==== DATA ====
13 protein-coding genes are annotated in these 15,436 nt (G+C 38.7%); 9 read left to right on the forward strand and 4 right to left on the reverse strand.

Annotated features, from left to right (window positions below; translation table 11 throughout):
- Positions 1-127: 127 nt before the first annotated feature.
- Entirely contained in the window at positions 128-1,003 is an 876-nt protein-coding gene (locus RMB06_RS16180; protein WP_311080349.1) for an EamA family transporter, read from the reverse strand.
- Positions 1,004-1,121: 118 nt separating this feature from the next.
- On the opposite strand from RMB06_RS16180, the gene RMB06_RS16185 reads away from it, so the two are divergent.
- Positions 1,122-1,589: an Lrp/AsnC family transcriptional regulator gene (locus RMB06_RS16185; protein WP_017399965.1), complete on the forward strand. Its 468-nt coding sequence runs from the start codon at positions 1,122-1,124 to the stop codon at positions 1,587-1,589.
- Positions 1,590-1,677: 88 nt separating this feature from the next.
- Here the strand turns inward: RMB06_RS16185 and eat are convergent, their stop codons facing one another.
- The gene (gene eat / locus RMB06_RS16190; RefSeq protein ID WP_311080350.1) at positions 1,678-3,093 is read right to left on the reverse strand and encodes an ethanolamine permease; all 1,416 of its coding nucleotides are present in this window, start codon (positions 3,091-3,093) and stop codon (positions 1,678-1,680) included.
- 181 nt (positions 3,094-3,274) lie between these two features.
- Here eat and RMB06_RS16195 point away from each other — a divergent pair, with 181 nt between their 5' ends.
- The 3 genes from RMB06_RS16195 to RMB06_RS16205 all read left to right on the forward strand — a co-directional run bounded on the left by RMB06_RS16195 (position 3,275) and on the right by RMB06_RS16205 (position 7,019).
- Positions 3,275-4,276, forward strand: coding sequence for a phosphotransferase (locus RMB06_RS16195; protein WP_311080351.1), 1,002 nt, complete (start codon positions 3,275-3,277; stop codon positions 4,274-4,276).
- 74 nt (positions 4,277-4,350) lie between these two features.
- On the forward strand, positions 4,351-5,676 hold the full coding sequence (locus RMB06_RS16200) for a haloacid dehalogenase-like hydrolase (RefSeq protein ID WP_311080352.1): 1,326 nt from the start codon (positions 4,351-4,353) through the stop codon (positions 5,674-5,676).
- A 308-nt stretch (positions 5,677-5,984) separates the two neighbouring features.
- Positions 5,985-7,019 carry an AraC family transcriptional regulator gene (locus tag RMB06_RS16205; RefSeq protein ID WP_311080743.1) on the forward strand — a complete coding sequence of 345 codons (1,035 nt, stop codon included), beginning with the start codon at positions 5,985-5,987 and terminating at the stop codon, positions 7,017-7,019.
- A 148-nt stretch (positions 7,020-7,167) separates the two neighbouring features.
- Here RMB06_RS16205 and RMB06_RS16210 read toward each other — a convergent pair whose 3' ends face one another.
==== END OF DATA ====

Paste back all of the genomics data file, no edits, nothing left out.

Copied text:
13 protein-coding genes are annotated in these 15,436 nt (G+C 38.7%); 9 read left to right on the forward strand and 4 right to left on the reverse strand.

Annotated features, from left to right (window positions below; translation table 11 throughout):
- Positions 1-127: 127 nt before the first annotated feature.
- Entirely contained in the window at positions 128-1,003 is an 876-nt protein-coding gene (locus RMB06_RS16180; protein WP_311080349.1) for an EamA family transporter, read from the reverse strand.
- Positions 1,004-1,121: 118 nt separating this feature from the next.
- On the opposite strand from RMB06_RS16180, the gene RMB06_RS16185 reads away from it, so the two are divergent.
- Positions 1,122-1,589: an Lrp/AsnC family transcriptional regulator gene (locus RMB06_RS16185; protein WP_017399965.1), complete on the forward strand. Its 468-nt coding sequence runs from the start codon at positions 1,122-1,124 to the stop codon at positions 1,587-1,589.
- Positions 1,590-1,677: 88 nt separating this feature from the next.
- Here the strand turns inward: RMB06_RS16185 and eat are convergent, their stop codons facing one another.
- The gene (gene eat / locus RMB06_RS16190; RefSeq protein ID WP_311080350.1) at positions 1,678-3,093 is read right to left on the reverse strand and encodes an ethanolamine permease; all 1,416 of its coding nucleotides are present in this window, start codon (positions 3,091-3,093) and stop codon (positions 1,678-1,680) included.
- 181 nt (positions 3,094-3,274) lie between these two features.
- Here eat and RMB06_RS16195 point away from each other — a divergent pair, with 181 nt between their 5' ends.
- The 3 genes from RMB06_RS16195 to RMB06_RS16205 all read left to right on the forward strand — a co-directional run bounded on the left by RMB06_RS16195 (position 3,275) and on the right by RMB06_RS16205 (position 7,019).
- Positions 3,275-4,276, forward strand: coding sequence for a phosphotransferase (locus RMB06_RS16195; protein WP_311080351.1), 1,002 nt, complete (start codon positions 3,275-3,277; stop codon positions 4,274-4,276).
- 74 nt (positions 4,277-4,350) lie between these two features.
- On the forward strand, positions 4,351-5,676 hold the full coding sequence (locus RMB06_RS16200) for a haloacid dehalogenase-like hydrolase (RefSeq protein ID WP_311080352.1): 1,326 nt from the start codon (positions 4,351-4,353) through the stop codon (positions 5,674-5,676).
- A 308-nt stretch (positions 5,677-5,984) separates the two neighbouring features.
- Positions 5,985-7,019 carry an AraC family transcriptional regulator gene (locus tag RMB06_RS16205; RefSeq protein ID WP_311080743.1) on the forward strand — a complete coding sequence of 345 codons (1,035 nt, stop codon included), beginning with the start codon at positions 5,985-5,987 and terminating at the stop codon, positions 7,017-7,019.
- A 148-nt stretch (positions 7,020-7,167) separates the two neighbouring features.
- Here RMB06_RS16205 and RMB06_RS16210 read toward each other — a convergent pair whose 3' ends face one another.